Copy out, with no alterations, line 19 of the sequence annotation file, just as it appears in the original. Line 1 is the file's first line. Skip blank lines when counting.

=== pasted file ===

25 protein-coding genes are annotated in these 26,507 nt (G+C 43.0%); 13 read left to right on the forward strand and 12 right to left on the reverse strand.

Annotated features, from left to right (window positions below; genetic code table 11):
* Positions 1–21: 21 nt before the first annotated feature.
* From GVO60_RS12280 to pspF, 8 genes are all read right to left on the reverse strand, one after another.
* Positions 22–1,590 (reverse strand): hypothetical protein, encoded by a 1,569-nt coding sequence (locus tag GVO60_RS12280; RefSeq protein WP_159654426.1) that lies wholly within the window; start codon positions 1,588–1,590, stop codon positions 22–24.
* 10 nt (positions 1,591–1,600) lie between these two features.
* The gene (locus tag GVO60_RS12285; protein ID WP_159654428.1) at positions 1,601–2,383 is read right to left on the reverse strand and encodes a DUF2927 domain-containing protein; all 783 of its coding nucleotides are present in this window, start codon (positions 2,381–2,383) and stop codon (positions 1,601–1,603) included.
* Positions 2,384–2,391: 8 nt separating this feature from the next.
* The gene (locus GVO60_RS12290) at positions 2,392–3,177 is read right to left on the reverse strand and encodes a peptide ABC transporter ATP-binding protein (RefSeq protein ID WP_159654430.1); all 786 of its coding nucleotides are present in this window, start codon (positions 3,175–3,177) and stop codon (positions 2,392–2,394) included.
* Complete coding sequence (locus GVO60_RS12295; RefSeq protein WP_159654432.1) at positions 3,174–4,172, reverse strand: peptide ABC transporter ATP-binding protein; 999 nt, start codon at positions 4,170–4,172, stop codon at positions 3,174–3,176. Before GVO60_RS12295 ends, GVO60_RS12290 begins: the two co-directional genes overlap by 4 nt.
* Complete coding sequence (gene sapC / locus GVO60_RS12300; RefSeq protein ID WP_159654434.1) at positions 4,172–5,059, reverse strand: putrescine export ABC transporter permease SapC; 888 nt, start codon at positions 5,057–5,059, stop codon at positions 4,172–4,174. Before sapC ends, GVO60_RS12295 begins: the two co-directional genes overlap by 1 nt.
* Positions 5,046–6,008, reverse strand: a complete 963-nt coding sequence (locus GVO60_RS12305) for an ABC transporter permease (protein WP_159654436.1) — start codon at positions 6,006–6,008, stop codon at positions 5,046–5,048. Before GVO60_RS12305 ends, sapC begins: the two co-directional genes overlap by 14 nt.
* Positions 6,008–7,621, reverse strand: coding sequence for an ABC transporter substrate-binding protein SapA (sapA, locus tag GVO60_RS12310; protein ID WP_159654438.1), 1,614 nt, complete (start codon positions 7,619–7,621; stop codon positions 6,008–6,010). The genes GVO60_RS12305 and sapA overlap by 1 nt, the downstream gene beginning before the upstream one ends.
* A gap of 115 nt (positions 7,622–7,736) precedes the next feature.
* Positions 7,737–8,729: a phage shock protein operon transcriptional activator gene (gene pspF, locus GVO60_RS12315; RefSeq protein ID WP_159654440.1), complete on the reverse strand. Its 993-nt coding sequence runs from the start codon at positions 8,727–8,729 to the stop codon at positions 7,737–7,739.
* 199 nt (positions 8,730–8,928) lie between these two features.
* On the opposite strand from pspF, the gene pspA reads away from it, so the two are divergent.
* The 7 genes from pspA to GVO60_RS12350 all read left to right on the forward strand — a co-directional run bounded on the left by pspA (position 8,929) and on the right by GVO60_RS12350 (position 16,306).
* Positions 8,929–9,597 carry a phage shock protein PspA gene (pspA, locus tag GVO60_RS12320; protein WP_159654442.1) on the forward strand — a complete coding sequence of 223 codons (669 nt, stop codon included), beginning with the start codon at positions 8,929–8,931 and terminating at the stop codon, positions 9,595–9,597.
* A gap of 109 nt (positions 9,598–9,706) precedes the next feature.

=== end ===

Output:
* Positions 8,929–9,597 carry a phage shock protein PspA gene (pspA, locus tag GVO60_RS12320; protein WP_159654442.1) on the forward strand — a complete coding sequence of 223 codons (669 nt, stop codon included), beginning with the start codon at positions 8,929–8,931 and terminating at the stop codon, positions 9,595–9,597.